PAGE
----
killed more than ten thousand people and destroyed Byrn’s hometown.
However, he would have to treat the necromancer with respect
despite his personal feelings. As the most powerful member of the
Collective, Xander would be integral to seeing that an agreement
was reached with the kingdom. Not for the first time, Byrn wondered
if he was up to the task of uniting these two groups.

Chapter 11

 

 

 

The enchantress cursed under her breath at
the simple gold choker that sat on the worktable. The last few rays
of sun shone in through her workshop’s window. She briefly wondered
how long she had spent trying to break the enchantment with no
success. Its clasp seemed to stare at her like an ever-present
golden eye.

Ryonus had done his best to help. He tried
explaining how paralysis magic worked and in theory Alia understood
the concepts he presented, but there was something holding her
back. Something that prevented her from being able to cast the
spell in its basic form and without that knowledge she was unable
to break the collar’s enchantment.

“It is frustrating, I know,” Ryonus placed
his hand on her shoulder. His touch was gentle, but did not hide
the strength that he commanded. Ryonus was a handsome man with a
straight jaw and broad shoulders who commanded the attention of
many of the ladies throughout the castle. His good looks were of no
surprise considering that he was of noble birth even if his claim
was unrecognized as the bastard son of some forgotten southern
warlord. “You will get there,” he added confidently.

Alia turned away so that his hand would fall
from her shoulder without her having to be so callous as to remove
it herself and risk insulting the man. He was only here to help,
she reminded herself. Ryonus came to her home at her request. It
was easy to see that the master of manipulation magic was attracted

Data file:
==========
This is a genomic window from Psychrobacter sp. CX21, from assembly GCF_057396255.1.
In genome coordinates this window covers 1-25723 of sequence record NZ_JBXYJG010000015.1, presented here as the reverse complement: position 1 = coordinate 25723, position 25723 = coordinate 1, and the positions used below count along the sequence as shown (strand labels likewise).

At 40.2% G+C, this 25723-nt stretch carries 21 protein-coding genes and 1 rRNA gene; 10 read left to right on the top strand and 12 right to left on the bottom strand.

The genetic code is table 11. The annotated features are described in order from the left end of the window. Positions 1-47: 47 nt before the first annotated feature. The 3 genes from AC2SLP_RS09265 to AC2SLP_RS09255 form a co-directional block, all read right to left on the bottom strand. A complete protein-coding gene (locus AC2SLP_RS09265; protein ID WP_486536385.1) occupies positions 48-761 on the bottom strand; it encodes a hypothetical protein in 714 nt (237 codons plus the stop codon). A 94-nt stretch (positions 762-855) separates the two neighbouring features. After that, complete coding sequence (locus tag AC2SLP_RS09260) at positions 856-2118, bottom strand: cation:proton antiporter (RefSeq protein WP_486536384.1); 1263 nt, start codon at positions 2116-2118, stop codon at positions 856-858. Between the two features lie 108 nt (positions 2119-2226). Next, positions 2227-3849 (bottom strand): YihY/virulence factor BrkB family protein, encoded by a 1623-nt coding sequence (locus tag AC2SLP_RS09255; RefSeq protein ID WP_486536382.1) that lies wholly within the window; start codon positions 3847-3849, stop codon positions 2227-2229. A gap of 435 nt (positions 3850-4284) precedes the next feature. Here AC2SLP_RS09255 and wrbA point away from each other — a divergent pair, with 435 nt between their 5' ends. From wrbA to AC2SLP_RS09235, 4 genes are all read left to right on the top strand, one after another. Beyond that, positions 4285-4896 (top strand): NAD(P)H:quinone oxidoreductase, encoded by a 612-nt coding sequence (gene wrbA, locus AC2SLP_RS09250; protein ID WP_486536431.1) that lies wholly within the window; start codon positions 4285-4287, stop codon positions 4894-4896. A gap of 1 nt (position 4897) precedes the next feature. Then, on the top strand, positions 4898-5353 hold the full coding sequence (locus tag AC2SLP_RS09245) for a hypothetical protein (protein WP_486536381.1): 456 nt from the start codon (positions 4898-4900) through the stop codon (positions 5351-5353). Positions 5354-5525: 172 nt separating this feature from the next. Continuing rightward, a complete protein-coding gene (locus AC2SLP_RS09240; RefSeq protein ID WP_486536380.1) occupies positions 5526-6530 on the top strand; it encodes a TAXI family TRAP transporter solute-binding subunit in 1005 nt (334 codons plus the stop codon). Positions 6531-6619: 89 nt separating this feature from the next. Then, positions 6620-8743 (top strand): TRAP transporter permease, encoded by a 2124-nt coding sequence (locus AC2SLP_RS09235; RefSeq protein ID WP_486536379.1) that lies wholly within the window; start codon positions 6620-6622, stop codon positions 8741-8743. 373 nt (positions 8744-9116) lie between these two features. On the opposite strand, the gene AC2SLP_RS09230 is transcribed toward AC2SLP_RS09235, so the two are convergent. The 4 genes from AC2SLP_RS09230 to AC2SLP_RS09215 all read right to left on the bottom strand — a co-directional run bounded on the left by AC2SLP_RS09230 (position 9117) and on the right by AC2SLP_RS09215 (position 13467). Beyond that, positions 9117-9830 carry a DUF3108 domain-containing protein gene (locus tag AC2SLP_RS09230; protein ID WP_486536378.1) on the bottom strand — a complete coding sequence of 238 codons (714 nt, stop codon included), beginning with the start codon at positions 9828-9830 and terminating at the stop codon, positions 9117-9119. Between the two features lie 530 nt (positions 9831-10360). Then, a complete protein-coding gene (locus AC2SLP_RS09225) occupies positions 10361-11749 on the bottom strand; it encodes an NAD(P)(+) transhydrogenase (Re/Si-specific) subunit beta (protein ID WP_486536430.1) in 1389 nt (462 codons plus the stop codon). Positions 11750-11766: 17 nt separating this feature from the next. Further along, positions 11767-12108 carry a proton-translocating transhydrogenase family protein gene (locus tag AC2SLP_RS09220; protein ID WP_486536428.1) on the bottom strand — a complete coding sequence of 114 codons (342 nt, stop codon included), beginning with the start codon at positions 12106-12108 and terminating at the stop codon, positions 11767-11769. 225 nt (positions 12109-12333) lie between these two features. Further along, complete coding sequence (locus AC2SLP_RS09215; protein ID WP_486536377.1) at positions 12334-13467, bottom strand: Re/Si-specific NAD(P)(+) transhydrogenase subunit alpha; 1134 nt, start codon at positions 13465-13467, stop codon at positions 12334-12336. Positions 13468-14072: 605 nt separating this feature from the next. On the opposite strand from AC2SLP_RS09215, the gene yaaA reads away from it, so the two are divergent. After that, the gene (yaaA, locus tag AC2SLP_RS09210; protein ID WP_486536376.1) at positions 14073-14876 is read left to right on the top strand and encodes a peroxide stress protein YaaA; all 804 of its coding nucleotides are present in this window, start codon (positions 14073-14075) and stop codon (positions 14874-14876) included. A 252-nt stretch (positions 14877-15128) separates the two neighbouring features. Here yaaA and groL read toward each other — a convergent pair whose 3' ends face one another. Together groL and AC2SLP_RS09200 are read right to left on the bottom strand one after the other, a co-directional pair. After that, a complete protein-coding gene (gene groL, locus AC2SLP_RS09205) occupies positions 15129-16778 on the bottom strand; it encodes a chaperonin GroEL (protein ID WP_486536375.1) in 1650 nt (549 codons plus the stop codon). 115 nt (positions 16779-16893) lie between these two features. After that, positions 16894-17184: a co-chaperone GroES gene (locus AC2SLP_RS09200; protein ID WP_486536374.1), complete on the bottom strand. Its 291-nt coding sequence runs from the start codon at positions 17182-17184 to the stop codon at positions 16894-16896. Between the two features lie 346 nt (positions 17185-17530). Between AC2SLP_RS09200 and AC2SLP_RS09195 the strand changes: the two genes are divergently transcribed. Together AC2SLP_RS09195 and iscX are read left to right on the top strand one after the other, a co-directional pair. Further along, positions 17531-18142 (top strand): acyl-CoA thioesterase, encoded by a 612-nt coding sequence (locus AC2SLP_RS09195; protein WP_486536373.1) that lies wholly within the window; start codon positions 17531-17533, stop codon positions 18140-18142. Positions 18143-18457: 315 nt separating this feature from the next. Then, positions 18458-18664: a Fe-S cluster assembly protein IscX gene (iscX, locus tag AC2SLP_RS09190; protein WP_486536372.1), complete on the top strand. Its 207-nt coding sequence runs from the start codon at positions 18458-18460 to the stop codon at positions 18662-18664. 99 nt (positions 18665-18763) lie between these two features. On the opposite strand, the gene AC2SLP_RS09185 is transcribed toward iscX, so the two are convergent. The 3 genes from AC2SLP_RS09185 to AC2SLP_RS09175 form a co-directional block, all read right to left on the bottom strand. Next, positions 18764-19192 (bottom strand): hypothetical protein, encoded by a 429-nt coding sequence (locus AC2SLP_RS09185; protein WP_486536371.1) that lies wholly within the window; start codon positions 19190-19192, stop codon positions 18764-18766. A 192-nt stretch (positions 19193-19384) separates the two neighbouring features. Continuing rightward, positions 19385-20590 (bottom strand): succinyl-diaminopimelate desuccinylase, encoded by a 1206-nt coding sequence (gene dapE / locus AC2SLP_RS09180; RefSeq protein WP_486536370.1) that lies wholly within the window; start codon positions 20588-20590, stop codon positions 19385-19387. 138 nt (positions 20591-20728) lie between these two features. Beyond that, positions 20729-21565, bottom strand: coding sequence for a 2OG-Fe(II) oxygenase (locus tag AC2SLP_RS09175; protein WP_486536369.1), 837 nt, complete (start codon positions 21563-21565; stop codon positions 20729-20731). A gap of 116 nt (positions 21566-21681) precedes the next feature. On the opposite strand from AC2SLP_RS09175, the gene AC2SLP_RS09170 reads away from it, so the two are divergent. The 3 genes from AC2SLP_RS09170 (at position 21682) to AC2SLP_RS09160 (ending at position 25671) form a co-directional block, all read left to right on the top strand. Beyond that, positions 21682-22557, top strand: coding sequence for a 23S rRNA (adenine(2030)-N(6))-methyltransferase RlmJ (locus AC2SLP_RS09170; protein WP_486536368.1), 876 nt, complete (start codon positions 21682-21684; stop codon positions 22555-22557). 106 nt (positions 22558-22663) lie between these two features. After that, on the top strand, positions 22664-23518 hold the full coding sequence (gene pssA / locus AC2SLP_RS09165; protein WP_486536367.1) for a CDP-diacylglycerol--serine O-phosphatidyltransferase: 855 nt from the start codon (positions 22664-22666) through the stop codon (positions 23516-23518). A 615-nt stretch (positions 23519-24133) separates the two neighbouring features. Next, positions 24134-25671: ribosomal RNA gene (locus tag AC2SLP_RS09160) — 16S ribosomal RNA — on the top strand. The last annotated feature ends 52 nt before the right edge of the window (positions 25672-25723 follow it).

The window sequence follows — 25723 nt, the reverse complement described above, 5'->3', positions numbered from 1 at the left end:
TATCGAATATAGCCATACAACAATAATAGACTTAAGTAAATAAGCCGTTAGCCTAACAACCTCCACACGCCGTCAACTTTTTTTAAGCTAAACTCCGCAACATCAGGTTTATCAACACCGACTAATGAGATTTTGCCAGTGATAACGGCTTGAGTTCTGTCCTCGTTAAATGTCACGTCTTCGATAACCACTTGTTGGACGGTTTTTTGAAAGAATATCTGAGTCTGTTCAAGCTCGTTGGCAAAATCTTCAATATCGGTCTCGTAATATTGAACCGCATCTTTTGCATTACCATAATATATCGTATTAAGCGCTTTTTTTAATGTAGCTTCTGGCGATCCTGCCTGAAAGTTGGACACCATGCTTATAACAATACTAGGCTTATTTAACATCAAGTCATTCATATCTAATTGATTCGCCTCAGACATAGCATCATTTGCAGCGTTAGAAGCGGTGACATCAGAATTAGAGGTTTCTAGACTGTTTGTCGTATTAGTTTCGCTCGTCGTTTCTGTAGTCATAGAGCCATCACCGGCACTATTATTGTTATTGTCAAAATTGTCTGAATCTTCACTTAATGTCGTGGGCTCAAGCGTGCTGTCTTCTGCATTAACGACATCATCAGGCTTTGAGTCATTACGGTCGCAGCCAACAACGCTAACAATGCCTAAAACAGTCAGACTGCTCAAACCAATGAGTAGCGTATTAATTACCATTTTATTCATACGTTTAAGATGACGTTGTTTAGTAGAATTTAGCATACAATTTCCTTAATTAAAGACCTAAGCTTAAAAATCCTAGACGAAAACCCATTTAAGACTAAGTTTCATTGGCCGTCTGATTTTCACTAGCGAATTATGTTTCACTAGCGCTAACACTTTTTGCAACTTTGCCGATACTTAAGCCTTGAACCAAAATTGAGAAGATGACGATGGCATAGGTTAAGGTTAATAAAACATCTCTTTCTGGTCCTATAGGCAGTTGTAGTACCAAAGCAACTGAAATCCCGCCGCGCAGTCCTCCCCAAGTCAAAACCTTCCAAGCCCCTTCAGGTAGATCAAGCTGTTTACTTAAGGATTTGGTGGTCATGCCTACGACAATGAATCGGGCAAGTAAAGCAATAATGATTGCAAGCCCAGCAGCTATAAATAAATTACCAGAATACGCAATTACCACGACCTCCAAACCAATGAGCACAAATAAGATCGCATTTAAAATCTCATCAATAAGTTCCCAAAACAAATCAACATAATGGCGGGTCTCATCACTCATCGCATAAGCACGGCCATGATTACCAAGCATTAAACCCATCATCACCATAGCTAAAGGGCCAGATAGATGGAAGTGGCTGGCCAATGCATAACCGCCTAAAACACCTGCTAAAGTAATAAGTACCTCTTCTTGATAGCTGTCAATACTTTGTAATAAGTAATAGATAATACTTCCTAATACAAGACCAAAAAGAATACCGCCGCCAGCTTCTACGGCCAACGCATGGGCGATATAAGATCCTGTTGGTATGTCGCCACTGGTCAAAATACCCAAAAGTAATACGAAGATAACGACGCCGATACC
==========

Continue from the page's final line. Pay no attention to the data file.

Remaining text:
to her. Most men were. It was common knowledge among magicians that
with mastery of a magical discipline came inherent abilities. Just
as Byrn was resistant to the elements and Ryonus, who was a master
of manipulating the physical world, had enhanced senses, enchanters
had a special talent all their own. People were naturally more
attracted to them and liked them. It was a discovery she made years
ago as a teenager and had proved to get her into trouble almost as
often as it got her out of it.

In later years, she used that ability to draw
the attentions of people of influence and to put herself in a
position of power outright when she married Duke Astom Snakeshield
of Wolfsbane and became the Lady of Wolfsbane. Astom was a not a
very kind man to his people and was slow-witted to boot, but he
treated Alia like she was a princess for the brief time they were
together. It was believed that the duke died in a hunting accident,
gored by a wild boar. There were witnesses to the tragic event, but
it was all a lie. Alia had enchanted the minds of the duke’s
hunting party and placed the memories in their heads. She had done
that so that she would become the ruler of this land without a
fight. Astom had no children and there was no other with a rightful
claim. If there had been, Alia would have found another noble to
make her husband.

The truth was that Duke Astom was not dead at
all. Alia had altered his memories as well, so that he no longer
knew who he was and left him in the care of priests several days’
travel away. He would awake with no memory of his former life and
nothing except for the considerable coin in his pockets. It would
have been easier to kill him outright, but he had been generous to
her and it seemed wrong to repay that kindness with death.

Byrn fell victim to her inherent
attractiveness as well, but Alia viewed their relationship as more
of an equal partnership. She had cared for the elementalist, even
loved him. At first it was the power that he wielded that drew her
to him, but it did not take long for her to begin to care for him.
He was full of passion and determination, and soon it was no longer
his power that she coveted, but his heart. He gave her a child, but
vanished in a misguided attempt to protect her before either of
them even knew the seed had been planted.

“Controlling a man’s mind is easy,” she
frowned at the memories of lost loves, “but controlling his body is
a decidedly more difficult task.”

“It depends on your point of view, I guess,”
Ryonus spoke dispassionately. Alia had a hard time imagining him as
someone who would give in to his desires at a moment’s notice. He
was too cold, too rigid to be motivated by pure passion. “The brain
is as much a part of the body as an arm or leg.”

The enchantress clenched her fists, and then
slowly released them before facing Ryonus again. “We should take a
break for the night and try again tomorrow. Maybe a fresh